The World’s Greatest Deliberative Body

A hundred Senators actually didn't mean to change our clocks.

Remember earlier this week when the Senate unanimously agreed to make Daylight Saving Time permanent? Well, Dana Milbank has the rest of the story:

Even in the best of times, the place never runs like clockwork. This week, things got so bad that the chamber acted to move the hands of time — by accident.

The Senate approved legislation making daylight saving time year-round. There were no hearings, no discussion, no debate, and no vote. It just happened, because nobody objected — in large part because many senators didn’t even know it was happening.

It took just 14 seconds to approve an order moving Americans’ clocks an hour ahead, permanently. Sen. Marco Rubio (R-Fla.) rose, requested that S. 623 be “discharged” from the Senate Commerce Committee, which hadn’t approved it, then said: “I ask unanimous consent that the Rubio substitute amendment at the desk be considered and agreed to, the bill as amended be considered read a third time and passed, and that the motions to reconsider be considered made and laid upon the table.”

Sen. Kyrsten Sinema (D-Ariz.), the presiding officer, was complicit in the scheme. She quickly declared “without objection, so ordered” and then, in her latest breach of decorum, stage-whispered “yes!” into the microphone and pumped two celebratory fists.

Rubio and Sinema had pulled a fast one. A proposal with only 18 co-sponsors cleared the body in a New York minute. Neither the Democratic whip nor the Republican whip in the Senate knew it was happening. And the Senate has no way to claw back the bill, so it goes to the House — which hopefully will be a bit more deliberative before messing with Father Time.

While this comes across as high-stakes flim-flammery, Graham’s people did apparently attempt to get the word out.

Reporting by The Post’s Paul Kane and BuzzFeed’s Paul McLeod indicates Sen. Roger Wicker (Miss.), top Republican on the Commerce Committee, had planned to object to the “unanimous consent” request to pass what he calls “bad legislation,” but decided not to at the last minute because he’s focused on more pressing matters, such as the war in Ukraine.

In other words, it’s Vladimir Putin’s fault that our clocks may change.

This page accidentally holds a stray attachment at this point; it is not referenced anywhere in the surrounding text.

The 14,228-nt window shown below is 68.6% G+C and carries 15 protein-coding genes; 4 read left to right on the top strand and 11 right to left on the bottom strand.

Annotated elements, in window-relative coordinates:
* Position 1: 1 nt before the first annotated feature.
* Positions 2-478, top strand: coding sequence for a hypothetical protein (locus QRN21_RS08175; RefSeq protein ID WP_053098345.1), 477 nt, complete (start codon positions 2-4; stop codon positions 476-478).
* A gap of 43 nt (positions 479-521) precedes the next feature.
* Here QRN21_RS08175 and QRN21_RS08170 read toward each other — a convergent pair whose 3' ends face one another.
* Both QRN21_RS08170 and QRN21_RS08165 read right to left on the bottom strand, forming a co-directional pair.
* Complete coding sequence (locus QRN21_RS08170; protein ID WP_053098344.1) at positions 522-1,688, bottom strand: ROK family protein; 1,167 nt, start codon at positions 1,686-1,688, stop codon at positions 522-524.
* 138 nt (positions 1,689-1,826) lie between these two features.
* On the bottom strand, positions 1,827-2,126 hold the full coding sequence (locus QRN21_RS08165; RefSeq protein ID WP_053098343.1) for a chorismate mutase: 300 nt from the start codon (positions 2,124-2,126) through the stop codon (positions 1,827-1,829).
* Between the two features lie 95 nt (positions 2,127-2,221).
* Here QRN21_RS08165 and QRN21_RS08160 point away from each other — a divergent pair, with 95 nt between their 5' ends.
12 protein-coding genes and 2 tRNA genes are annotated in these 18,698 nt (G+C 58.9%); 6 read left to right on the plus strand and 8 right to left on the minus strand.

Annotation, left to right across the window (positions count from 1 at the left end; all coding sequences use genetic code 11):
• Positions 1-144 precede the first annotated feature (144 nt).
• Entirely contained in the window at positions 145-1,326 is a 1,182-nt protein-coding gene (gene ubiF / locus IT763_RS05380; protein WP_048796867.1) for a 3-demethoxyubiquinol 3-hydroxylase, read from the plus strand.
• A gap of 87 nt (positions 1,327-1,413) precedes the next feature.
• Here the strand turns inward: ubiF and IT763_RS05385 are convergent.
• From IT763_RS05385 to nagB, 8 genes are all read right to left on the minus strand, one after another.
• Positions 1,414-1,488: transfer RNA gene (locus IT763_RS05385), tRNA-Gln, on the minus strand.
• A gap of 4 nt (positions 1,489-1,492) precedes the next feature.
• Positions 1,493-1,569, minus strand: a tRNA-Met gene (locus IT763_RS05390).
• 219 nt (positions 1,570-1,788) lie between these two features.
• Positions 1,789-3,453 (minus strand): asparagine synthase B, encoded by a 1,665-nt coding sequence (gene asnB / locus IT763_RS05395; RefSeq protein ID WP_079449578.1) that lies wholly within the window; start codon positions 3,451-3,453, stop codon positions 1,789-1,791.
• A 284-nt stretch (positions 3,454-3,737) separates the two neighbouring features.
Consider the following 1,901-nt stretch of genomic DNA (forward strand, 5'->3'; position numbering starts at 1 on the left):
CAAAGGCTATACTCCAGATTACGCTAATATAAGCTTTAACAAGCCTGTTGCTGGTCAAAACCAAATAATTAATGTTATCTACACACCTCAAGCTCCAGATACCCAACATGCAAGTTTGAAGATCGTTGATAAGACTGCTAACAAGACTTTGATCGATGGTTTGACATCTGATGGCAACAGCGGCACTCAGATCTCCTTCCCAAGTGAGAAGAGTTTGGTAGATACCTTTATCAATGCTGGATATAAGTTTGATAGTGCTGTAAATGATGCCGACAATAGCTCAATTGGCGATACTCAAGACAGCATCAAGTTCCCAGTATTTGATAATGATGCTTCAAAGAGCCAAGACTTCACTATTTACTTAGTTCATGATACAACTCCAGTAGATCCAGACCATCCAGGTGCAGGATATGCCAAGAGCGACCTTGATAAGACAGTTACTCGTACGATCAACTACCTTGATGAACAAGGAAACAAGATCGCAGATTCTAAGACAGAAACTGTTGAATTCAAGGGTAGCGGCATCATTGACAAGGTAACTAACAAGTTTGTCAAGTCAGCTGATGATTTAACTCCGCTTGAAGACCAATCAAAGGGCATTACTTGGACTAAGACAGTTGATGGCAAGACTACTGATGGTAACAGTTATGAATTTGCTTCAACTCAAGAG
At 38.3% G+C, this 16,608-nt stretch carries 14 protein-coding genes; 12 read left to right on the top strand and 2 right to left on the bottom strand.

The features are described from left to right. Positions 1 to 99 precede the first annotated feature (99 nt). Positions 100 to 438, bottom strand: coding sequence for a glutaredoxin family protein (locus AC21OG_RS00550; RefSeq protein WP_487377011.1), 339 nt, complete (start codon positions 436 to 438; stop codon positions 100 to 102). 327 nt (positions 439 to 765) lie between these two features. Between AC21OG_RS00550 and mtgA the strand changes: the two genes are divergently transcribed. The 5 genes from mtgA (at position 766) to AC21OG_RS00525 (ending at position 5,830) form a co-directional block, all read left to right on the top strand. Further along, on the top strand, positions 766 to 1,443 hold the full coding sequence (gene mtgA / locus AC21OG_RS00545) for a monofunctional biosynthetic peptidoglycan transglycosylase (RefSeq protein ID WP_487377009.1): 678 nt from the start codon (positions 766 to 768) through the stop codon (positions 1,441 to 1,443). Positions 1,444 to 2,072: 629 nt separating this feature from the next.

Staff for other senators had been informed by Rubio’s office about the time-change hustle, but word didn’t reach many of the members — perhaps because people wrongly thought Wicker would handle the objection. It was a timely reminder: You snooze, you lose.

Regardless, as Milbank notes, this is no way to run a railroad.

It’s certainly bad for the legislative process. Things are so awful these days that lawmakers celebrate when they achieve even routine stuff, such as keeping the government running. If senators start to think they can sneak significant bills to passage without a vote, the small store of trust that remains in the chamber would quickly dissipate.

For a body whose rules are designed to make it next to impossible to pass legislation with marginal support, it’s simply bizarre to me that there wasn’t a mechanism in place to prevent this.

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James Joyner
About James Joyner
James Joyner is Professor and Department Head of Security Studies at Marine Corps University's Command and Staff College. He's a former Army officer and Desert Storm veteran. Views expressed here are his own. Follow James on Twitter @DrJJoyner.


  1. There was a reason my Spider-sense was tingling when this story came out. I have a hard time seeing the House picking this one up.

  2. Tony W says:

    A stopped clock is correct twice a day – whether it is on DST or not.

    The right thing happened, even if it was by accident.

  3. Mister Bluster says:

    @Tony W:..A stopped clock is correct twice a day-…

    If the clock is digital and it is stopped because it has lost it’s source of electricity there is no display and the clock is never correct.
    Much like the United States Senate on this matter.

  4. Sleeping Dog says:

    The World’s Greatest Deliberative Body. Indeed? More like a junior high school student government.

    Fools! Knaves!

  5. Michael Cain says:

    Reading the Senate journal, it appears they may have also skimmed over whether there was actually a quorum present in the chamber.

  6. Kathy says:

    Let’s see Sinema do the same for voting rights.

  7. Just nutha ignint cracker says:

    @Kathy: There’s a limited number of such stunts available any given year. You can’t waste them on stuff like voting rights. They need to be reserved for trivialities. It’s somewhere in the Senate rules, I think.

  8. Raoul says:

    Rubio and and Sienna should be ashamed and I’m embarrassed for the U.S.

  9. Gavin says:

    I like hearing that Sinema pumped her fist a couple times.
    For her next trick, let’s see some 3 goggles.
    It’s not like someone’s going to confuse her with a professional worthy of respect.

  10. Gustopher says:

    @Steven L. Taylor:

    I have a hard time seeing the House picking this one up.

    Except the “just leave the damned clocks alone” position is incredibly popular, so I don’t see them stopping it once it passes the Senate and starts being praised in the media. There might be a debate on which way to leave the clocks.

  11. Kathy says:


    Good. then have the House hold hearings, especially with sleep and physiology specialists, and then conclude the clocks ought to be set permanently to Standard Time.

  12. Richard Gardner says:

    Sen Patty Murray (WA – 3rd most senior Dem Senator) is all over the local airwaves (NPR) taking credit for it – including a nonsense statement on how the whole West Coast has the same low number of hours of daylight in the Winter (vice the northern states) so this is good. Senate leadership was involved.

  13. Ken_L says:

    Now Senator Senigma has two bipartisan bills she can brag about.